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Posts Tagged ‘future food trends’

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Jackfruit is a large tree fruit native to Asian countries, and it has long been a staple food in South and Southeast Asia. In America, unripe jack fruit seems to be the next big thing, especially in the vegan cooking world! In 2016, using jackfruit as a healthful stand-in for meat was the most popular food and beverage trend on Pinterest. Jackfruit flesh is starchy and fibrous with a consistency much like cooked meat, allowing it shred easily and stand in as a meat-free taco filling or a meatless pulled “pork” sandwich. Like other starches, jackfruit can be cooked with the flavors you want it to take on, making it a good meat substitute in BBQ, Mexican, teriyaki and curry dishes.

canned-jackfruitCanned jackfruit is easiest to work when preparing recipes such as BBQ Jackfruit. Canned jackfruit is commonly sold in Asian grocery stores, although some chains in the U.S. such as Whole Foods and Wegman’s are starting to carry it, and more will likely follow suit if its trendiness continues! Look for canned jackfruit packed in water or brine (as opposed to syrup), and rinse before using it in recipes.

If you can’t find canned jackfruit and want to try fresh, look for unripe fruit that is not yet fragrant and still firm. Be prepared to deal with stickiness and mess, as jackfruit contains a sap that adheres to knives, cutting boards and hands. Additionally, fresh jackfruit is large and cumbersome: it typically weighs between five and thirty pounds, although a single fruit can weigh up to 100 pounds and grow up to three feet long! Instructions for cutting and handling fresh jackfruit are available here.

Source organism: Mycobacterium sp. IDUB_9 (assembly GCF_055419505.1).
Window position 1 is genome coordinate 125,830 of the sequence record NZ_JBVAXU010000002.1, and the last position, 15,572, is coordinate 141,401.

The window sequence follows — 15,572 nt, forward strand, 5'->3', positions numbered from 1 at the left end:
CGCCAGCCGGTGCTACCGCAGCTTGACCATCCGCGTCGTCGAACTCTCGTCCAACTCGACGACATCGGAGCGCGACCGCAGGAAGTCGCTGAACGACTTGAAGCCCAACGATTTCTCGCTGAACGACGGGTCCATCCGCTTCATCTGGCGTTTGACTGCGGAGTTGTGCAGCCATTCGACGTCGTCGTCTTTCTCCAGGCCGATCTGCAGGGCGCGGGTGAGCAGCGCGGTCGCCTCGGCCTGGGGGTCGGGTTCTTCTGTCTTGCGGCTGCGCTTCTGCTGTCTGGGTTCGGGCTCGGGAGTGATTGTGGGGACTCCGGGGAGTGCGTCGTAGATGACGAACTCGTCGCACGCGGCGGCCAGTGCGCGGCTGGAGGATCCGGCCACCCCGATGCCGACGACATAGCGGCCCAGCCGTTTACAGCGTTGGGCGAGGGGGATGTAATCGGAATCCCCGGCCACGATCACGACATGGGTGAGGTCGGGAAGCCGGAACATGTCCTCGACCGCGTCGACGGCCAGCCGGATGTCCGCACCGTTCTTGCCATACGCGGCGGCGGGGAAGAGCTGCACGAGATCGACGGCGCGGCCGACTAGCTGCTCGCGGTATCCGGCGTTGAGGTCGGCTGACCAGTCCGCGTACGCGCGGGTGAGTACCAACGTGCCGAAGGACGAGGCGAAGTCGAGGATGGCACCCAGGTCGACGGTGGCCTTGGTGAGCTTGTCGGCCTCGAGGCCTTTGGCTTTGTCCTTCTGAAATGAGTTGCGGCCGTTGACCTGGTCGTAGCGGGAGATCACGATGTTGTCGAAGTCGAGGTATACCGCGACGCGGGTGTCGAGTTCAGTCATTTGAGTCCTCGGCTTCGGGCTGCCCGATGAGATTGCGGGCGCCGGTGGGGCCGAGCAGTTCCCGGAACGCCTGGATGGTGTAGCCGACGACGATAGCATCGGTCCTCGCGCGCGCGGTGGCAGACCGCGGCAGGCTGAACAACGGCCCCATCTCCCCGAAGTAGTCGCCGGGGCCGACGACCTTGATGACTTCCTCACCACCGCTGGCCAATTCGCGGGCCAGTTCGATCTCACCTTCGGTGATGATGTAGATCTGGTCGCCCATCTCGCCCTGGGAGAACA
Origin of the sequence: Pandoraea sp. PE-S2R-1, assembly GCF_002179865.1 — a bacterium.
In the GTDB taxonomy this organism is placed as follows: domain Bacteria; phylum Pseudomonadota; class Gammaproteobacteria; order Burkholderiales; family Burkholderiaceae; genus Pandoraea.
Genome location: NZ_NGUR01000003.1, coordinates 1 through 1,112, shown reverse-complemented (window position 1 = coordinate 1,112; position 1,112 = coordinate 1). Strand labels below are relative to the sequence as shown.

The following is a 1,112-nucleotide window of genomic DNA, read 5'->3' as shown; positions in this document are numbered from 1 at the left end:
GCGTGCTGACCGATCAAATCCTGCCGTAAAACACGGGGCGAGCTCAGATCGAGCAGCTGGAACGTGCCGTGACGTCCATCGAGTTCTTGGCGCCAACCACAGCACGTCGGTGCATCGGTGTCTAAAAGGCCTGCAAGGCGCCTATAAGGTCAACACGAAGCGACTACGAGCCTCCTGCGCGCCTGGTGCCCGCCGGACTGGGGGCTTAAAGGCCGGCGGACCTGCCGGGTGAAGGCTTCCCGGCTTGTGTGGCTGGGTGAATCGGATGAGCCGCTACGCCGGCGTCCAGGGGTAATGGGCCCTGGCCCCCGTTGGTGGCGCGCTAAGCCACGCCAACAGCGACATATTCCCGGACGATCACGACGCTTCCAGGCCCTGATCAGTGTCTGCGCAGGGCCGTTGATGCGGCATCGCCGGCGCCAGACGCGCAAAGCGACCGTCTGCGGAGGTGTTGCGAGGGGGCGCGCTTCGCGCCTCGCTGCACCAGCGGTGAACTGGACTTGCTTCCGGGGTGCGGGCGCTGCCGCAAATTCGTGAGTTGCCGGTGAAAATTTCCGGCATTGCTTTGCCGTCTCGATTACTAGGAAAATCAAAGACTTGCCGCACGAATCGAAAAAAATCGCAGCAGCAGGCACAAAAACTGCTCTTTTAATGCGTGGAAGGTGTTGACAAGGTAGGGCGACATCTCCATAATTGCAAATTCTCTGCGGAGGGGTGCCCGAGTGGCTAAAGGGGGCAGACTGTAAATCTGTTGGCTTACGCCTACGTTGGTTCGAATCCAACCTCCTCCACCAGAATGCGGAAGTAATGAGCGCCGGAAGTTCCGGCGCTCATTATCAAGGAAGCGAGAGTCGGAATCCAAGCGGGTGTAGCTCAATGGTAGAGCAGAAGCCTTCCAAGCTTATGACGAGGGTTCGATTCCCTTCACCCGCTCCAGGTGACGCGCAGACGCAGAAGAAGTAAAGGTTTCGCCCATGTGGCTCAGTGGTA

jackfruit

Jackfruit has many nutritional benefits: it contains fiber, protein, Vitamins A and C, iron, calcium and other essential minerals such as copper, manganese, magnesium and potassium. Additionally, jackfruit is fat, cholesterol and sodium free, making it a suitable meat alternative for those watching their heart health!

Will you take part in this food trend and try jackfruit in 2017? If so, leave a comment below letting us know what you plan to do!

 

Author: Jenny Lobb, Extension Educator, Family and Consumer Sciences, Ohio State University Extension, Franklin County, lobb.3@osu.edu

Reviewer: Marilyn Rabe,  Extension Educator, Family and Consumer Sciences, Ohio State University Extension, Franklin County, rabe.9@osu.edu

 

Sources:

Bowers, K. (2016). The Ultimate BBQ Jackfruit Pulled Pork Recipe. Organic Authority. http://www.organicauthority.com/how-to-make-the-ultimate-bbq-jackfruit-pulled-pork/.

Colin Campbell Center for Nutrition Studies (2016). BBQ Jackfruit. http://nutritionstudies.org/recipes/meal/bbq-jackfruit/.

Fruits and Veggies More Matters (2010). Jackfruit: Nutrition, Selection, Storage. http://www.fruitsandveggiesmorematters.org/jackfruit-nutrition-selection-storage.

Progressive Grocer (2016). Jackfruit Replaces Meat, Buddha Bowls Get Big: 2017 Trends. http://www.progressivegrocer.com/research-data/research-analysis/jackfruit-replaces-meat-buddha-bowls-get-big-2017-trends.

Worley, S. (2016). Everything You Need to Know About Jackfruit, the Latest Miracle Food. Epicurious. http://www.epicurious.com/ingredients/facts-tips-recipe-ideas-jackfruit-vegan-miracle-food-article.